(This post was Julia's idea!) You all know that we have a bit of trouble lately with lamb losses here at our farm. This is not an every day occurrence but it is a frequent one. We do not count how many lambs and sheep we lose to the local wildlife - that would be too depressing and we just aren't that organized nor do we (that would be me and he) want to think about it in numerical terms. We just "keep calm and carry on" as the sign says.
After a couple weeks of active research, we have a couple new members of our farmyard staff. Meet ? and ?
These two boys are 12 week old Great Pyrenees puppies weighing in at more than you want to know. Truth to tell, we probably need 4 more of these guys to protect all the grazing bands of sheep we have.
Me, I'm a dog person. Always have been, always will. But farm dogs are a little different than pets. They are very important working members of our farmyard. Our two Border Collies live to work but they are not guard dogs - they move the sheep where we need them to go. I have been advocating here at the kitchen table for a very long time that we need a guard canines to help us out. I know how smart they are. My Farmer has not been keen on a guard dog who might be trouble. Guess I can't blame him. But now, he has finally given in. We're giving Livestock Guardian Dogs a try. Our two boys are Great Pyrenees. We chose them because we could get them quickly and they were close. Perhaps not the best way to choose a guard dog but other phone calls led to dead ends. We are going to keep looking for others - perhaps more experienced, soon to be retired guard dogs.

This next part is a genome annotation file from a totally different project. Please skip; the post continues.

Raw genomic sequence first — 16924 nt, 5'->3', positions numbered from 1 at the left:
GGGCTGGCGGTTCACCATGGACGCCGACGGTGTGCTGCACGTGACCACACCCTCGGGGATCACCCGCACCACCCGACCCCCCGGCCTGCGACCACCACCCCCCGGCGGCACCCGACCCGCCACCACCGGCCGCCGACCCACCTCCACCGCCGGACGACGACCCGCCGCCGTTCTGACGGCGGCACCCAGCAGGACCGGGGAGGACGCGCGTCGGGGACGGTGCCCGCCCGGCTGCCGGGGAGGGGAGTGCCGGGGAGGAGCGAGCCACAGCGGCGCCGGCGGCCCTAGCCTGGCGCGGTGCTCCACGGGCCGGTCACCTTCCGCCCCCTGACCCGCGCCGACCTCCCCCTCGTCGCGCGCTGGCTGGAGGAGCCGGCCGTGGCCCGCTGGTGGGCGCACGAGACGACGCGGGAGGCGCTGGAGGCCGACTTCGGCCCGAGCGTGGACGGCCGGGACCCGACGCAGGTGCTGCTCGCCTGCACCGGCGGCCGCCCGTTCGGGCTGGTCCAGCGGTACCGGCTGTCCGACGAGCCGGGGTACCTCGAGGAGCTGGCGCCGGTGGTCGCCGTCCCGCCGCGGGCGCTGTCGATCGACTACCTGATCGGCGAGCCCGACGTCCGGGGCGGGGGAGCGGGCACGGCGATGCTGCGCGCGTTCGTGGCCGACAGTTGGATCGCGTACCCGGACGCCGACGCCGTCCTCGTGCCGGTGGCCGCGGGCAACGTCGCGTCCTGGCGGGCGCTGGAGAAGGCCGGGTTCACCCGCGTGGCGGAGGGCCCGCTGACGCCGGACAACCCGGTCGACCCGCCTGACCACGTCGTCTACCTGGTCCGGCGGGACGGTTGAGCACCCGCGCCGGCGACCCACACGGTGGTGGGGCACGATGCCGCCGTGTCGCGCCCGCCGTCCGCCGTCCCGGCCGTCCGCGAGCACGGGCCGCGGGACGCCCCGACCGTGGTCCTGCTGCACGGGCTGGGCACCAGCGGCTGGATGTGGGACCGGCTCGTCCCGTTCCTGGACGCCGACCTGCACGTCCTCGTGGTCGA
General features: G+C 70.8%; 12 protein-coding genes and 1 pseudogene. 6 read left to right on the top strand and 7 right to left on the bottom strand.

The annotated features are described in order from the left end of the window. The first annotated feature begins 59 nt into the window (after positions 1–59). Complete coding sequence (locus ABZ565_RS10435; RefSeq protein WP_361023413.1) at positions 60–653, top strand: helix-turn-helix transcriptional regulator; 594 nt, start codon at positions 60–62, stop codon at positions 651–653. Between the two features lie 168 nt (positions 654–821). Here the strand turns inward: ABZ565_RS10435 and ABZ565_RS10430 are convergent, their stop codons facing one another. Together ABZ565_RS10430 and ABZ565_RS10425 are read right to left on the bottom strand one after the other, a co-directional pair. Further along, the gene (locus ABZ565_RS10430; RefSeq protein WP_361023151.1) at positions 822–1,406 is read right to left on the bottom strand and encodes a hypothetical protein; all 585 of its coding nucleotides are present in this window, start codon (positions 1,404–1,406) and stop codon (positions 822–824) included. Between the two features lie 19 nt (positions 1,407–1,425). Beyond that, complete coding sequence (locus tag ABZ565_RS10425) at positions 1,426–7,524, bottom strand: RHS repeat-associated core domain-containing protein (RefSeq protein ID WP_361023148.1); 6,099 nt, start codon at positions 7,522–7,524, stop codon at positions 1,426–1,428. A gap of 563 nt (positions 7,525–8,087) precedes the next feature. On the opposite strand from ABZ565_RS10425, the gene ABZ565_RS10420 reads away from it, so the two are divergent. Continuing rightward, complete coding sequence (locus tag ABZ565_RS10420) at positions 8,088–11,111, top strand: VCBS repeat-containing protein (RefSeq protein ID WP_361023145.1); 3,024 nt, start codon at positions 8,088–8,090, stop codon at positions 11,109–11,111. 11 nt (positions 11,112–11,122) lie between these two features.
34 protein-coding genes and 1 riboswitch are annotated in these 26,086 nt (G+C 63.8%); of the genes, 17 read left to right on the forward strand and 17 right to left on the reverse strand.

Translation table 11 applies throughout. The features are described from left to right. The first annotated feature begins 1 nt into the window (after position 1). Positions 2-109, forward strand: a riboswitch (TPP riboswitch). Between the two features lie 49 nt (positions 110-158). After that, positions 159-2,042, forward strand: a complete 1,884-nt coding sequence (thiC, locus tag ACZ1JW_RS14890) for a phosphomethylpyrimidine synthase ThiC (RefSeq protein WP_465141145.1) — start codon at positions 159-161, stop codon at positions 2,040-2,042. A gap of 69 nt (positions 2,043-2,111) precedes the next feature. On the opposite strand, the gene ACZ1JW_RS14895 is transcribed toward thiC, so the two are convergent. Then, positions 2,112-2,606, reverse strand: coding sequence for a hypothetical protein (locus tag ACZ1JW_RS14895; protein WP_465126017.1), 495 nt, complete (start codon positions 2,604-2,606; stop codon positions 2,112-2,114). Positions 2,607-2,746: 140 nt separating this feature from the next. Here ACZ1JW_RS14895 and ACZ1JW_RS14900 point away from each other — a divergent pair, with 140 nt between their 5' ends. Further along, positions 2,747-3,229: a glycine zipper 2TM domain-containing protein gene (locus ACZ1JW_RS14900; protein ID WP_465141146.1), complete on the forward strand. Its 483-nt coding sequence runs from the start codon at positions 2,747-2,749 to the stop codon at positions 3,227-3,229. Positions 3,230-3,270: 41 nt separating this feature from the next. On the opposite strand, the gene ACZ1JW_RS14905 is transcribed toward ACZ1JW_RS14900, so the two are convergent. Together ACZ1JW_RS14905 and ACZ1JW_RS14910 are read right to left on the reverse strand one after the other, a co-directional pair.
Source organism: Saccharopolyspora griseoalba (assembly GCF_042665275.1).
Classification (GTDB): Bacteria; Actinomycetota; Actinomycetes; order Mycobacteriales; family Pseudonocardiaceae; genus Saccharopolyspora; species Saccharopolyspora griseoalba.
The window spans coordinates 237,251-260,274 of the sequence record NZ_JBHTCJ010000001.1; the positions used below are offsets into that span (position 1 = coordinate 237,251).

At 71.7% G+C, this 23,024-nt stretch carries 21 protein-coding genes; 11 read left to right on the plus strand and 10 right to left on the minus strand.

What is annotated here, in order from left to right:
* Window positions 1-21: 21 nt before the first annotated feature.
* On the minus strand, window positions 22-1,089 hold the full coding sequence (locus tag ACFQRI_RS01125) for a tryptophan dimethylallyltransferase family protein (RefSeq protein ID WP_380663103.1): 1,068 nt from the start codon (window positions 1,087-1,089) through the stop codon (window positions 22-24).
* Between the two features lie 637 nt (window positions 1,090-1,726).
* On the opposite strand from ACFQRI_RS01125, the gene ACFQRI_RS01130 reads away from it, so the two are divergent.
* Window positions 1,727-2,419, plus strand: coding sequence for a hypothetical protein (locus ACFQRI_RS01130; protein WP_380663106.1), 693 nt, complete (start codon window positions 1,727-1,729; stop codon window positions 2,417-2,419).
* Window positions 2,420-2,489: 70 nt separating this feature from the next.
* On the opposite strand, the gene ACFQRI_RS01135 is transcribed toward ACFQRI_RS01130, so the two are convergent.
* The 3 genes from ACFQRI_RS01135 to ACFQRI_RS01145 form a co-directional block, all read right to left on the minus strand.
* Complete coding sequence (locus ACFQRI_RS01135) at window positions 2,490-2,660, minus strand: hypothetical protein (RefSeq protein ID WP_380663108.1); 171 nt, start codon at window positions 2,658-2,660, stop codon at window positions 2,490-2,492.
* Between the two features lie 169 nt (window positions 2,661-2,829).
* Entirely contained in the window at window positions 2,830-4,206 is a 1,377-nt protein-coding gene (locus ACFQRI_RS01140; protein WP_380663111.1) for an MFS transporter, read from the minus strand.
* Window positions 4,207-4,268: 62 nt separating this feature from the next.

? and ? are out in the sheep pasture in a calf hutch bedded down with straw as I type this. We've been paying a fair bit of attention to them today so they know who we are. We've introduced herding dogs Nessie and Phoebe too, not to mention the cats we could get to be friendly. We do not need to get too chummy with them - their job (which we are hoping is deeply instilled in their psyche) is to take care of our sheep and protect them from coyotes, bears, and whatever else lives near our farm. (There have been recent sightings of a wolf and cubs and a mountain lion although the authorities deny it.)
So here is where you come in. This was totally Julia's idea after I suggested the names of Harry and Archie for "the boys." (Arch was my dad who passed away in 2004 - he was a dog guy if there ever was one, and Harry is his brother who is now in his mid-80's).
Julia thinks we need to put it out to all of you.... Do you have an idea for names for our new guard dogs? Think strong, masculine, guardian type of personality. Think politics, world leaders, literature (remember - we're not too book-smart here!), actors, artists.... The names should work as a pair but be easy to call out across a field and not too long. Leave your dog names in the comments, if you are creative and want to have a little fun. We will pick the winner as a family. I have no idea what the prize is - that's how open this contest is! Nor when it closes. When we get a pair of names we like, maybe that is when we close it.
If you want to help us pay for these crazy expensive puppies - you can donate by clicking the button below.
If you want something for your "donation", hop on over to my Shop Page and buy a pattern or two. You will have a handknitting pattern to knit this winter and we will have some $ to help us pay for these (hopefully effective working guard dog Great Pyrenees) expensive puppies! Who knew? Trading knitting patterns for Great Pyrenees Guard Dogs? What a concept!
Thanks to our 13 year old daughter Julia for the idea! They do think different, don't they? I'm talking LGD and teenagers!